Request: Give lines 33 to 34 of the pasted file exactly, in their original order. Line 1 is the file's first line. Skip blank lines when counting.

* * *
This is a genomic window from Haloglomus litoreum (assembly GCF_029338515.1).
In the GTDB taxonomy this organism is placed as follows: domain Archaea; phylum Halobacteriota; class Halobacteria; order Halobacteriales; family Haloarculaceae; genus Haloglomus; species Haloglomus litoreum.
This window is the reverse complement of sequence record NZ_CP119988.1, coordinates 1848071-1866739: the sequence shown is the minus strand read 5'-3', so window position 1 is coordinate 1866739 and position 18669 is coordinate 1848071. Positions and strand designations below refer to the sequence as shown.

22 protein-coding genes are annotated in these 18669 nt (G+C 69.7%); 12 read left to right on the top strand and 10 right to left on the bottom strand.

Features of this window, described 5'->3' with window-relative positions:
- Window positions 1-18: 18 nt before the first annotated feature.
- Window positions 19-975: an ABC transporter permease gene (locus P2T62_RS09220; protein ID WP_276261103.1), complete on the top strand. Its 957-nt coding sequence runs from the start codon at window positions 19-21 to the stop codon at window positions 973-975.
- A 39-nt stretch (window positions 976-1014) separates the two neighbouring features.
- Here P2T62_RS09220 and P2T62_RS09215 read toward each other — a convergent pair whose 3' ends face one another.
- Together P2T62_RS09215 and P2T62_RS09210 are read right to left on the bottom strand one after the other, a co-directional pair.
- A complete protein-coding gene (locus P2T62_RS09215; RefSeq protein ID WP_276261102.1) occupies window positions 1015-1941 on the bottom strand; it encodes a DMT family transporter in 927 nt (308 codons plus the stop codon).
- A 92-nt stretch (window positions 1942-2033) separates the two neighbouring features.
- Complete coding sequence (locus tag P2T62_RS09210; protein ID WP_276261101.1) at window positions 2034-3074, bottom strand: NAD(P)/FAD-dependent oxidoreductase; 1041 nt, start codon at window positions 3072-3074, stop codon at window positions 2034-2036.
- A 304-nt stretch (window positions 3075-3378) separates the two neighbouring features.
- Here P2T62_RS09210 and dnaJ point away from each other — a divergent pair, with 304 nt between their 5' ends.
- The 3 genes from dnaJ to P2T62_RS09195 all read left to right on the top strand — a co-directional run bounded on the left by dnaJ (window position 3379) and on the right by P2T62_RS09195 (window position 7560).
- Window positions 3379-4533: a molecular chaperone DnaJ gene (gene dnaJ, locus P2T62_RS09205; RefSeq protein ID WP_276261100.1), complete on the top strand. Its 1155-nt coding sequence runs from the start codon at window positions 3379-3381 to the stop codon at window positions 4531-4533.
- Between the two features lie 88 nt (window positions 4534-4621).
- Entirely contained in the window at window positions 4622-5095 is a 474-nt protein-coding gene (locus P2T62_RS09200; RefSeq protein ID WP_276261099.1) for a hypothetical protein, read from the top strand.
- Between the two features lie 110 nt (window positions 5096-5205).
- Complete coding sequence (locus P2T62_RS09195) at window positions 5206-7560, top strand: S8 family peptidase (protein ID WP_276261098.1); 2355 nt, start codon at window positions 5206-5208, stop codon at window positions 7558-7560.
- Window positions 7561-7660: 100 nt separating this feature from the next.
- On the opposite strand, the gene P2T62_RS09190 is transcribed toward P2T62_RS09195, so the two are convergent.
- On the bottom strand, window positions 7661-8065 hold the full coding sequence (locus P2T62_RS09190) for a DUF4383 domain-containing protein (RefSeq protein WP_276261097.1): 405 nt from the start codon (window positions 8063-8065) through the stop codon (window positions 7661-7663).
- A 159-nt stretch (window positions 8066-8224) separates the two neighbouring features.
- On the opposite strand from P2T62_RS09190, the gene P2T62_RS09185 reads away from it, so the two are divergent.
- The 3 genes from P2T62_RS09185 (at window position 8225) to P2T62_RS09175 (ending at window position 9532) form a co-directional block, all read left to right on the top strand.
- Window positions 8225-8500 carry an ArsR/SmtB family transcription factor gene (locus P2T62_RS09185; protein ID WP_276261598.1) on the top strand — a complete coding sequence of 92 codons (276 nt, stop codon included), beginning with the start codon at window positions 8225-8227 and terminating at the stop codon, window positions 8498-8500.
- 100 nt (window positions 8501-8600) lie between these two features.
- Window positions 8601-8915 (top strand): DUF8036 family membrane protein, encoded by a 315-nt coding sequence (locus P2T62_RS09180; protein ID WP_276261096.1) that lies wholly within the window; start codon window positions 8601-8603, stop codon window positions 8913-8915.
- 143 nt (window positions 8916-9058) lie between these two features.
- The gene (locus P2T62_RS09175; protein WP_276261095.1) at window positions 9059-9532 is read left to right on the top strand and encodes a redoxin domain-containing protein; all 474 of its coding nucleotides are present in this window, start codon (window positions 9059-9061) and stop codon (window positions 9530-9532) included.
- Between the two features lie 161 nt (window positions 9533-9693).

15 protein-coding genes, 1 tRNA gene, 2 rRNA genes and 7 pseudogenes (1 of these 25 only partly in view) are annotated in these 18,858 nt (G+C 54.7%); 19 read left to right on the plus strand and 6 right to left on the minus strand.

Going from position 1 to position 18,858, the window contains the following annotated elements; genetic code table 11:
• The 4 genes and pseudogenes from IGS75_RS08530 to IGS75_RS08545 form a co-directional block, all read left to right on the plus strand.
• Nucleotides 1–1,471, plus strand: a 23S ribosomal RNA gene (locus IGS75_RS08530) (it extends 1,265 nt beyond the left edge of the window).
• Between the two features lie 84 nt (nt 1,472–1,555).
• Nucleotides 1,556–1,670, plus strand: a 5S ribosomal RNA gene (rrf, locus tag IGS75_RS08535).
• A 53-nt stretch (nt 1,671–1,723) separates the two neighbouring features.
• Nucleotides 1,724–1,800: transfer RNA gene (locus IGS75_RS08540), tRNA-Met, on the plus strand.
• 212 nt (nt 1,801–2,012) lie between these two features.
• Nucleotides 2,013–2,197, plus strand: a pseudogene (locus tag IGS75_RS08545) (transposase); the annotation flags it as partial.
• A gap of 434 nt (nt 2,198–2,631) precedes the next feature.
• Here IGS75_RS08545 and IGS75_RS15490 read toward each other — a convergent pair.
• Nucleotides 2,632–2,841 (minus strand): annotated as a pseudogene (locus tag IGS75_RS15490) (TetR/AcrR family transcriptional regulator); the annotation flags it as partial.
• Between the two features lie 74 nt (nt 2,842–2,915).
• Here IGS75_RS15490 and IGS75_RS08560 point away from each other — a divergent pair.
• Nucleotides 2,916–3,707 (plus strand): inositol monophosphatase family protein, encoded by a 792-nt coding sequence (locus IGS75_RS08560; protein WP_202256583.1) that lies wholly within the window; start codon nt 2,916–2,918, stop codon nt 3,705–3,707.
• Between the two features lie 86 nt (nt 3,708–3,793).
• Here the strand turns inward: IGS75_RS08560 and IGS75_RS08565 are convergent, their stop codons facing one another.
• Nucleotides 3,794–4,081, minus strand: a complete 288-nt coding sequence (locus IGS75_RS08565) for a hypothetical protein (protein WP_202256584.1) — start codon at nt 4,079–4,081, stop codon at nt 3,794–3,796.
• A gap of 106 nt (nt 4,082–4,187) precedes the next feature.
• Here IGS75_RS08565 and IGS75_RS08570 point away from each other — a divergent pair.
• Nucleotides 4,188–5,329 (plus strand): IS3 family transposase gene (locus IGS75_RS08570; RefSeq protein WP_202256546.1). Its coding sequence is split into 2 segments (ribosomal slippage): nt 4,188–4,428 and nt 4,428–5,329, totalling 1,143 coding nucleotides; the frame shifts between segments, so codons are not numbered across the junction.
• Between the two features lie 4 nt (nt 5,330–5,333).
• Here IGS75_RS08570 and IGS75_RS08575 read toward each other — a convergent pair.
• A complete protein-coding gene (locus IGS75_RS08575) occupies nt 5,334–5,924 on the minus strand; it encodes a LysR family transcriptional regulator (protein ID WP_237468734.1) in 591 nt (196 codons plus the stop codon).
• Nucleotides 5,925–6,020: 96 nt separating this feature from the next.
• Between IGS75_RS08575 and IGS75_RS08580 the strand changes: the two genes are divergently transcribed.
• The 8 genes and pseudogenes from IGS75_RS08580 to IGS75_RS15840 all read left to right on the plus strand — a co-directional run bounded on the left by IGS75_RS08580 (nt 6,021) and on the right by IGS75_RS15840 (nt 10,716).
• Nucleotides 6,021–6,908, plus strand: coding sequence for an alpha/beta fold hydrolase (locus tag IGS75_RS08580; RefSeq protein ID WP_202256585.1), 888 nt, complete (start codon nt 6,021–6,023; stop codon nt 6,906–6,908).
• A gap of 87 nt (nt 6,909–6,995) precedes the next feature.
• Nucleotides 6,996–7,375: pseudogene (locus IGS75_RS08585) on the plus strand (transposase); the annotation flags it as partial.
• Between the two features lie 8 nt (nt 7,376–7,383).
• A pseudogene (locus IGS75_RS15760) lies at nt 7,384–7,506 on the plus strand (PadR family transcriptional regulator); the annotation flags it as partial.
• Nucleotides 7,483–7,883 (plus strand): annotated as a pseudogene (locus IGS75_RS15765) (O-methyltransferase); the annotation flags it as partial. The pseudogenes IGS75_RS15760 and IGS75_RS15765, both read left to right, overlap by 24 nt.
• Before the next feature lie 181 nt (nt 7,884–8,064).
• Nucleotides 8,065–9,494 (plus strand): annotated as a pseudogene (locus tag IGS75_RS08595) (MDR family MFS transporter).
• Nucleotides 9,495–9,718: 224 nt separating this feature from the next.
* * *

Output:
- Between the two features lie 161 nt (window positions 9533-9693).

15 protein-coding genes, 1 tRNA gene, 2 rRNA genes and 7 pseudogenes (1 of these 25 only partly in view) are annotated in these 18,858 nt (G+C 54.7%); 19 read left to right on the plus strand and 6 right to left on the minus strand.